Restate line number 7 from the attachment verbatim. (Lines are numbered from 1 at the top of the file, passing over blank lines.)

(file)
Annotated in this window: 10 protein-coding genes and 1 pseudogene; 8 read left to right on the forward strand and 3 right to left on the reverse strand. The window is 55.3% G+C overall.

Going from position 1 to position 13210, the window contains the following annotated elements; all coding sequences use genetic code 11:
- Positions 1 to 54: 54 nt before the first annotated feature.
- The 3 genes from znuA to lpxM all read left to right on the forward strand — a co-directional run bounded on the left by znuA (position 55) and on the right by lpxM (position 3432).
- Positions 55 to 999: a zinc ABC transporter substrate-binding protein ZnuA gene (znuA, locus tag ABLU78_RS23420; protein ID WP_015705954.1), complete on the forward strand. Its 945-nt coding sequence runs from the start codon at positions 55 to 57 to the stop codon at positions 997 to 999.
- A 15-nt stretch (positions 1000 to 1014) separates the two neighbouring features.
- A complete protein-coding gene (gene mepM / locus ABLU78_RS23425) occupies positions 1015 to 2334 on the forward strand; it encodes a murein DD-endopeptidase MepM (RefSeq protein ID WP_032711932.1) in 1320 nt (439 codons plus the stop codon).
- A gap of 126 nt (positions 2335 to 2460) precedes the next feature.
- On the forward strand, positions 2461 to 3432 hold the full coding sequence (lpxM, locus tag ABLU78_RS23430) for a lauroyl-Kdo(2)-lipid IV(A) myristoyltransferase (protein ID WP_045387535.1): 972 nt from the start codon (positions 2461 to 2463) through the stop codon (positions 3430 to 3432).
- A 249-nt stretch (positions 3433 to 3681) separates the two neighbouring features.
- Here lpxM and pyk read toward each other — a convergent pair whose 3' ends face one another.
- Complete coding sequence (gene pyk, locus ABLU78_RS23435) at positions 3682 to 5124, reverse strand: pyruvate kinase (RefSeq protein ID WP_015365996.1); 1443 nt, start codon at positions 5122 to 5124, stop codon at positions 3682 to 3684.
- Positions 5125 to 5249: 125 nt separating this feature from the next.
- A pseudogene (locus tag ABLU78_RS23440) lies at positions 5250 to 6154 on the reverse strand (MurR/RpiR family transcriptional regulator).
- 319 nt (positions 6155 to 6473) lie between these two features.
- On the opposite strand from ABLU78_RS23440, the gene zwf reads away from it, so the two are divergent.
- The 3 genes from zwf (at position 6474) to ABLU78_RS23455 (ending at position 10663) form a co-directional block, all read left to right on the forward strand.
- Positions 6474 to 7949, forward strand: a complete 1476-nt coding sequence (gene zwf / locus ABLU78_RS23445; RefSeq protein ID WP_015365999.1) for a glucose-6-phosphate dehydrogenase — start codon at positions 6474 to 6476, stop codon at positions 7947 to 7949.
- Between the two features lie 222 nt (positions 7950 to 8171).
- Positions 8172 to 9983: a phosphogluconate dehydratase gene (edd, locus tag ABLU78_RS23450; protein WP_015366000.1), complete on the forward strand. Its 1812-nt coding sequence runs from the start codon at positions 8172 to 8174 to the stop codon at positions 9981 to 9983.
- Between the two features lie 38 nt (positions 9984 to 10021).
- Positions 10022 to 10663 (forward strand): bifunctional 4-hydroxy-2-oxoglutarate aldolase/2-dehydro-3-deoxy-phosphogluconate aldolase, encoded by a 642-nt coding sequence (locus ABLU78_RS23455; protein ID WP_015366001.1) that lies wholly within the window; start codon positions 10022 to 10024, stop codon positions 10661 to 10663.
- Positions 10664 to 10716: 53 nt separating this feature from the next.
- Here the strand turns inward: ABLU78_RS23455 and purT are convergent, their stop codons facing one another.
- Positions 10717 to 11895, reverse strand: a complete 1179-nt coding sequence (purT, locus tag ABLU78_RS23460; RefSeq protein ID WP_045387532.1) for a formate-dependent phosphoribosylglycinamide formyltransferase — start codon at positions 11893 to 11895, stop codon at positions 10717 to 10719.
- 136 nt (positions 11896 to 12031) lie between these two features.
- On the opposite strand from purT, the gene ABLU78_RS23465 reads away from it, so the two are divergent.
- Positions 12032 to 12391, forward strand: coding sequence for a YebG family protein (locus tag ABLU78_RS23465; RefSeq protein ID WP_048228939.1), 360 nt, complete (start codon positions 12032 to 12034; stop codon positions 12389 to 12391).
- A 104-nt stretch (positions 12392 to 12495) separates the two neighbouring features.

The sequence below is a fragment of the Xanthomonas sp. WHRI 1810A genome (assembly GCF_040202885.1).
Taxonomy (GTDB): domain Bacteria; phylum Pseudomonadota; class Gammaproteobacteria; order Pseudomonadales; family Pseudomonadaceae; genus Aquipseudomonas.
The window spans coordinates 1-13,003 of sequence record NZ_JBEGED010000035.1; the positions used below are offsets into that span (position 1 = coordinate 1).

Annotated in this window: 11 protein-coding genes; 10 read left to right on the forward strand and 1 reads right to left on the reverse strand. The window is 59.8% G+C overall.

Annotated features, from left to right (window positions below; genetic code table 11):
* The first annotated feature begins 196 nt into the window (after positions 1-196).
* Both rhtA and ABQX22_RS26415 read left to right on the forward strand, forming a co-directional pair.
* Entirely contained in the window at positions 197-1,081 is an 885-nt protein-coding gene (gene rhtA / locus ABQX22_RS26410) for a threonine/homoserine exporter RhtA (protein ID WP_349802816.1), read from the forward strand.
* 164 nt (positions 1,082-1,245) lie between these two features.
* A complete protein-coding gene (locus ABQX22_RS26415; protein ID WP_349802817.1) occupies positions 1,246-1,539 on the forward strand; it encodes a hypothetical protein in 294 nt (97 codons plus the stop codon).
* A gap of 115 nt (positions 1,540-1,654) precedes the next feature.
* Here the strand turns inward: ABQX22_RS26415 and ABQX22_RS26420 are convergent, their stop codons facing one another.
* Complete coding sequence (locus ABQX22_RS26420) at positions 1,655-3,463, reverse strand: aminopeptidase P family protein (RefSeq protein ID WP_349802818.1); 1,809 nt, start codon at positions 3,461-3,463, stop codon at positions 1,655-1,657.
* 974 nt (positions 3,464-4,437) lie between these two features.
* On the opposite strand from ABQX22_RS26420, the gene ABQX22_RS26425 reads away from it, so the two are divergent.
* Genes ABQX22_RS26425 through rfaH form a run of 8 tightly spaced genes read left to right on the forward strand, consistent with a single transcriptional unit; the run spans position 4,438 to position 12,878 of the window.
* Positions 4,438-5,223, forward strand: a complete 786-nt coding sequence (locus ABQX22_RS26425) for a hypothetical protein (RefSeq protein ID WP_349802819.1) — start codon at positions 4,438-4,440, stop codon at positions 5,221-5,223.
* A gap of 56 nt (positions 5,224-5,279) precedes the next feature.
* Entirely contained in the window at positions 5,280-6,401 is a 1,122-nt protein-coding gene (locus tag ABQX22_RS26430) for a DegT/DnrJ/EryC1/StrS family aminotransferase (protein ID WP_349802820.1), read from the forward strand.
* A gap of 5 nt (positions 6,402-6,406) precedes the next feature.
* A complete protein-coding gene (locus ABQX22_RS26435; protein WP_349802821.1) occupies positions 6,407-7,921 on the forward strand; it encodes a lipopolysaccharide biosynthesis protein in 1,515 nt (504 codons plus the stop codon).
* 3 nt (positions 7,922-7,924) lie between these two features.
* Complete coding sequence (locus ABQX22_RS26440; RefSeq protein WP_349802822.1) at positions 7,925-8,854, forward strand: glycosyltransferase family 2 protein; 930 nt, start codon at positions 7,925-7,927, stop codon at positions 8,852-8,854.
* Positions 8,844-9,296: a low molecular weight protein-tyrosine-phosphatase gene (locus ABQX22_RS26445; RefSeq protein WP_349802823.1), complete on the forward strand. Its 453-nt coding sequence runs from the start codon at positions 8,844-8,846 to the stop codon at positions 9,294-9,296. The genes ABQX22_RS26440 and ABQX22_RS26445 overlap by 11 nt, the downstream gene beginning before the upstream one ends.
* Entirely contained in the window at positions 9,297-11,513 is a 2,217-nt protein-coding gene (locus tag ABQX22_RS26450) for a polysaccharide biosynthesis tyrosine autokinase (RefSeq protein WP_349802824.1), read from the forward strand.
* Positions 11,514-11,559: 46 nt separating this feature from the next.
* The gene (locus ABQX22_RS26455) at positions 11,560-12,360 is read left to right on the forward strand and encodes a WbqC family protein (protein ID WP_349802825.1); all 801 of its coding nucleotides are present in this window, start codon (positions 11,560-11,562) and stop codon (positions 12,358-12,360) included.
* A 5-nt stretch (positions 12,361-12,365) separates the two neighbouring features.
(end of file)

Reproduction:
- A complete protein-coding gene (gene mepM / locus ABLU78_RS23425) occupies positions 1015 to 2334 on the forward strand; it encodes a murein DD-endopeptidase MepM (RefSeq protein ID WP_032711932.1) in 1320 nt (439 codons plus the stop codon).